Fiend Without a Face

Jan 30, 2001

Invisible monsters suck out your brains!

And that’s just for starters. They suck out your spinal cord too. They make crunchy, slurpy, thumping sounds when they crawl. They strangle you with something when they leap on you and bite through the back of your head. You die with a look of insane horror on your face, the final realization as you feel yourself vacuumed into oblivion. Mental vampires, they began as thoughts that have been materialized and freed. With enough atomic energy, they become visible: brains whose tails of spinal bones have wrapped around each victim’s neck—tails they can use to inchworm along or to leap; brains with antennae and some kind of armor that makes them tough instead of squishy. They are terrifying when we cannot see them, horrifying when we can.

By the time the monsters have been shown and explained, Fiend Without a Face has not exhausted its material but instead gotten its second wind. With its effective camerawork and revolting sound effects, it has merely set the stage for the goriest, grossest climax of the fifties, an outrageous gun battle against flying, splattering brains. When they’re shot, they make a puttering, plopping sound as they bleed and collapse. When the reactor control room is blown up (sure) and the power is cut off, they fizz and hiss as they putrefy and melt. If the “mental vampire” has a symbolic edge, it’s the evil potential of atomic power.

But the problem isn’t atomic power or the Bomb; this isn’t a movie like Them! Or The Day the Earth Stood Still. The problem is nuclear energy in the wrong hands: the old loner scientist who diverts the power for his own uses and creates monsters he can’t control. Like Dr. Jekyll and Dr. Frankenstein, he goes too far, and he suffers for it. But if everyone cooperates, we can live safely around nuclear power, much as the cows are said to have gotten used to the jets that roar over the farm. As the jets freaked them out and temporarily interfered with their milk production, the human characters confront a gigantic disruption in their lives, kill the monsters, and go on in a restored, quieter world. In love.

The script, by Herb J. Leder, was based on Amelia Reynolds Long’s story “The Thought Monster,” published in 1930 in the greatest of the pulp horror magazines, Weird Tales. The director, Arthur Crabtree, a former cinematographer, had a gift for generating suspense in tight spaces on a low budget; his films include Madonna of the Seven Moons (1944) and Horrors of the Black Museum (1959). The sharp, evocative cinematography was by Lionel Banes; and the stars were Marshall Thompson (Major Jeff Cummings), Kim Parker (Barbara Griselle), and veteran character actor Kynaston Reeves (Professor R. E. Walgate), who appeared in films as diverse as The Lodger (1932) and School for Scoundrels (1960). Except for some second-unit work in Canada, Fiend was shot in England, where the special effects were directed by Peter Neilson. The stop-motion animation, however, was directed by Baron Von Nordhoff and carried out by K.L. Ruppel; they did all their work n Munich. Such internationalism is appropriate for a British picture set in Canada, released by MGM, and based on a story that appeared in an American pulp. Even if some of the dialogue is corny and the characters are formulaic (one available man, one available woman, one driven scientist…), the script as a whole is functional and tight; perhaps its best ironic flourish is the jet that disturbed his cows. Under Crabtree’s fine direction, the actors make us care about the formulaic characters; they become interesting, even compelling. The special effects—both the sound effects and the stop-motion animation—rank with the best of the period. The blend of horror and science fiction is seamless.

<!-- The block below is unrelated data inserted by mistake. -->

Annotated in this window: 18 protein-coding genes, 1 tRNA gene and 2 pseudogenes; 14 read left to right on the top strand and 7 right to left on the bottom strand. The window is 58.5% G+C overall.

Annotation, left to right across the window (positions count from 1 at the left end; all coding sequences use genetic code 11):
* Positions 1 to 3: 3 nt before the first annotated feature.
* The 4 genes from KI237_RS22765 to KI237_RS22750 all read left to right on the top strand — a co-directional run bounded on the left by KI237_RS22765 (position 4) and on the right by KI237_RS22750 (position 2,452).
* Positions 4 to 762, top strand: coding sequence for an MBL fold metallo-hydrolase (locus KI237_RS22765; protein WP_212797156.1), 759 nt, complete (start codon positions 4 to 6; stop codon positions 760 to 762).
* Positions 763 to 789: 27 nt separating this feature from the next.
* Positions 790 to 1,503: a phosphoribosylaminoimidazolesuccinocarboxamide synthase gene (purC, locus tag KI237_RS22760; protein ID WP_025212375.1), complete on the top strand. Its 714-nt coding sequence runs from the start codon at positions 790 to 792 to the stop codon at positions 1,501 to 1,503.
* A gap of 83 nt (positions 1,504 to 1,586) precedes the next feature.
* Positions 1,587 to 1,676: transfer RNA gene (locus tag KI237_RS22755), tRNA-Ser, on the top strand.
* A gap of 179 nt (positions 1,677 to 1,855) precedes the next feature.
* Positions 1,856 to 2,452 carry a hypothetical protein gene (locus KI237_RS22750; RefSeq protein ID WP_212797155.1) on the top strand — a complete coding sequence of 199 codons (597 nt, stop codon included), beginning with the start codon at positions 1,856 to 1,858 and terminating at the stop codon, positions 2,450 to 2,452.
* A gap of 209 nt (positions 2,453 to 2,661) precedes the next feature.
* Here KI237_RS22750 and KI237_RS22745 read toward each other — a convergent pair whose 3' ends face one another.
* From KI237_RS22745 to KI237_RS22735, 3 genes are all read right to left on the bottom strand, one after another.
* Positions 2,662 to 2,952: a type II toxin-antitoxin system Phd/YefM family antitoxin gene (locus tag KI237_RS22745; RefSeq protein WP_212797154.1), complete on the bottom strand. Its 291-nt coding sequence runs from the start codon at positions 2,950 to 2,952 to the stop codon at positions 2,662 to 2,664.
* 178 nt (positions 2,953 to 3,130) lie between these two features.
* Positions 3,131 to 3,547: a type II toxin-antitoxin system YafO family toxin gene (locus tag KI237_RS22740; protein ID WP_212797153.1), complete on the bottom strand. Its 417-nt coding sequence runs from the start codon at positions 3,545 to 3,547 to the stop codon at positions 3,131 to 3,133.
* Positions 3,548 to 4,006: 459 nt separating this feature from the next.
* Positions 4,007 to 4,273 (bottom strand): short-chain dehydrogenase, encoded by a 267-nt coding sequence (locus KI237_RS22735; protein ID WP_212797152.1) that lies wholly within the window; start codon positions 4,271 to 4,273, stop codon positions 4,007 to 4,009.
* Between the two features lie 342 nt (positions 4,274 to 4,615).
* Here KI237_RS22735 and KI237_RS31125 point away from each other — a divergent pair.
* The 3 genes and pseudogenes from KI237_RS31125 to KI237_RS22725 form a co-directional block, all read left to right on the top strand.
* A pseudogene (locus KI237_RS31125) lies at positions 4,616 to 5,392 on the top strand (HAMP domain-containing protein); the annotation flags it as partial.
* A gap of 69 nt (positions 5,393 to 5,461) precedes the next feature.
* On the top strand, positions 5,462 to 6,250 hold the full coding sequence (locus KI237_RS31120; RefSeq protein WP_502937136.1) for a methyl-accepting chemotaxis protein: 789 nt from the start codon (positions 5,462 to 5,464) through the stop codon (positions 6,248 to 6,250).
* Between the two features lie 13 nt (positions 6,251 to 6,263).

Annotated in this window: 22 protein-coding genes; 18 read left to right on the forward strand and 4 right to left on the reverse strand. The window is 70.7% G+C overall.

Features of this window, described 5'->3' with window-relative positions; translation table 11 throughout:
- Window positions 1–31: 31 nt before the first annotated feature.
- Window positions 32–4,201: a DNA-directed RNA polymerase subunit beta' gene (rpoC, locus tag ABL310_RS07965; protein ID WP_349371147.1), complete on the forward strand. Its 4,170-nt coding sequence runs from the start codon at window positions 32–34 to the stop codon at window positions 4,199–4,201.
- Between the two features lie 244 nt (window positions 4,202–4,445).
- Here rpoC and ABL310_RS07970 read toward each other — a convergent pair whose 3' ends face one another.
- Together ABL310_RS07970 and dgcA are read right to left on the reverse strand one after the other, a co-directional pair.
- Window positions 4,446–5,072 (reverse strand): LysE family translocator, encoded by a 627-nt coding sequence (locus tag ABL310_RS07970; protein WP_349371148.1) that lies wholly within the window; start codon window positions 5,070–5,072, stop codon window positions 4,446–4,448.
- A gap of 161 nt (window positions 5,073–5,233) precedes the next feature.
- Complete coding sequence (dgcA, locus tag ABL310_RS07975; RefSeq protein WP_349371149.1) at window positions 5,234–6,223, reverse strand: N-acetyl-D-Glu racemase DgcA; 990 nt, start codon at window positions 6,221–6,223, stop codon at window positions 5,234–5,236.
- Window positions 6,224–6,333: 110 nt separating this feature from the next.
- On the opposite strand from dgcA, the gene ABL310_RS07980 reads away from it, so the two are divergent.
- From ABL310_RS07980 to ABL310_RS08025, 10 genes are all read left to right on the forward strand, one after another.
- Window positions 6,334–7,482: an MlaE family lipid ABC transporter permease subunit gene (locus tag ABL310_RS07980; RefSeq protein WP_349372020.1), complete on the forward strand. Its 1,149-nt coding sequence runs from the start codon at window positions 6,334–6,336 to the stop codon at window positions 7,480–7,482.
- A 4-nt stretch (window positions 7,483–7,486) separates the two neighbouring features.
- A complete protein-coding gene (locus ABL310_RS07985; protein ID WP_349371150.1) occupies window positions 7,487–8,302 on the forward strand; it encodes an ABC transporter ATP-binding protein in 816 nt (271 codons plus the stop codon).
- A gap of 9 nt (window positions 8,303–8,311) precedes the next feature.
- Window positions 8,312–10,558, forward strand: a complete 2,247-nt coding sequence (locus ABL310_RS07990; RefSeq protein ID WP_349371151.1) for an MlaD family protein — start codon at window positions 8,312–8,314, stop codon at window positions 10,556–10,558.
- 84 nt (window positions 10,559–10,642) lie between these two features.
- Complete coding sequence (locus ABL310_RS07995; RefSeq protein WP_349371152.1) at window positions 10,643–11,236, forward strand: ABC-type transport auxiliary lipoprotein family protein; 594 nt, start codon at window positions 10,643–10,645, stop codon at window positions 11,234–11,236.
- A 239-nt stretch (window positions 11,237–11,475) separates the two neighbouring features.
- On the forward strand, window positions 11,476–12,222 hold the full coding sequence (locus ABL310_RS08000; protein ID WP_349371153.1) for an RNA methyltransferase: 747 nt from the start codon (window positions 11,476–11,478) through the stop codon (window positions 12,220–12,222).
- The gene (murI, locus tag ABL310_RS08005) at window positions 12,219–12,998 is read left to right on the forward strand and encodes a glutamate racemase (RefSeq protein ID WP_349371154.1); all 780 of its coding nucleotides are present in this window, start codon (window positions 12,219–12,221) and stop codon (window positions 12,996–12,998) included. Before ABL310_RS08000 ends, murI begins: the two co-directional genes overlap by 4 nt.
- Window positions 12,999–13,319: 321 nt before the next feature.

If this movie is formulaic, it also goes beyond formula to a gravely determined and inventive stance of its own. It has the courage of its monster, a monster it knows is worth putting at the center of a horror film, and it has the courage of its ideas and elaborated premises, which are logical enough to keep its science fiction from ranging into the preposterous. The film intrigues and frightens because it has an urgent tone and a methodical escalation that are so firmly grounded in this dangerous, twisted world that they refuse to become dated.

In the United States, a slightly censored version of Fiend Without a Face opened in June 1958 on a double bill with The Haunted Strangler. (Criterion’s edition is, of course, complete.) Teens were thrilled, critics were repulsed, and after a short run it closed. As if carrying out in reverse the life cycle of its monster, the movie vanished and then became only a memory in the mind of its fans: a thought.

Bruce Kawin is Professor of English and Film Studies at the University of Colorado at Boulder and author of Telling It Again and Again, Mindscreen, and How Movies Work. He is also co-author (with Gerald Mast) of A Short History of the Movies.